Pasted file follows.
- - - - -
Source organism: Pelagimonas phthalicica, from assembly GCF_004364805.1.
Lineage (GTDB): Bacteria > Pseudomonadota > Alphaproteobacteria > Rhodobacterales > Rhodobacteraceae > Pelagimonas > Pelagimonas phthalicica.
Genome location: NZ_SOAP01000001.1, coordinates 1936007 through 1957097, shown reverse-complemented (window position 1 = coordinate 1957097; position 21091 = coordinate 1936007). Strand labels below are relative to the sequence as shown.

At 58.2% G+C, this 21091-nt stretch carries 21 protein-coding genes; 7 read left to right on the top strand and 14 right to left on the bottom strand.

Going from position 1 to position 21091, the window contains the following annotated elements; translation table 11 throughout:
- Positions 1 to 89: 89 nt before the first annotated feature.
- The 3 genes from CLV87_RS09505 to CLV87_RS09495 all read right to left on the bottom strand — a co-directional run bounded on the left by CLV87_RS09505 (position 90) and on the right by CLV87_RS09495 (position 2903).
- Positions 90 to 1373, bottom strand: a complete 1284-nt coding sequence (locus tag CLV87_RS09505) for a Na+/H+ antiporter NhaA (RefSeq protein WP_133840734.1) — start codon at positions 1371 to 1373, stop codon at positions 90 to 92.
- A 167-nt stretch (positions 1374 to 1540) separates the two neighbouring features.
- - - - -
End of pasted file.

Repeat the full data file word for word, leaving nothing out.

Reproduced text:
Source organism: Pelagimonas phthalicica, from assembly GCF_004364805.1.
Lineage (GTDB): Bacteria > Pseudomonadota > Alphaproteobacteria > Rhodobacterales > Rhodobacteraceae > Pelagimonas > Pelagimonas phthalicica.
Genome location: NZ_SOAP01000001.1, coordinates 1936007 through 1957097, shown reverse-complemented (window position 1 = coordinate 1957097; position 21091 = coordinate 1936007). Strand labels below are relative to the sequence as shown.

At 58.2% G+C, this 21091-nt stretch carries 21 protein-coding genes; 7 read left to right on the top strand and 14 right to left on the bottom strand.

Going from position 1 to position 21091, the window contains the following annotated elements; translation table 11 throughout:
- Positions 1 to 89: 89 nt before the first annotated feature.
- The 3 genes from CLV87_RS09505 to CLV87_RS09495 all read right to left on the bottom strand — a co-directional run bounded on the left by CLV87_RS09505 (position 90) and on the right by CLV87_RS09495 (position 2903).
- Positions 90 to 1373, bottom strand: a complete 1284-nt coding sequence (locus tag CLV87_RS09505) for a Na+/H+ antiporter NhaA (RefSeq protein WP_133840734.1) — start codon at positions 1371 to 1373, stop codon at positions 90 to 92.
- A 167-nt stretch (positions 1374 to 1540) separates the two neighbouring features.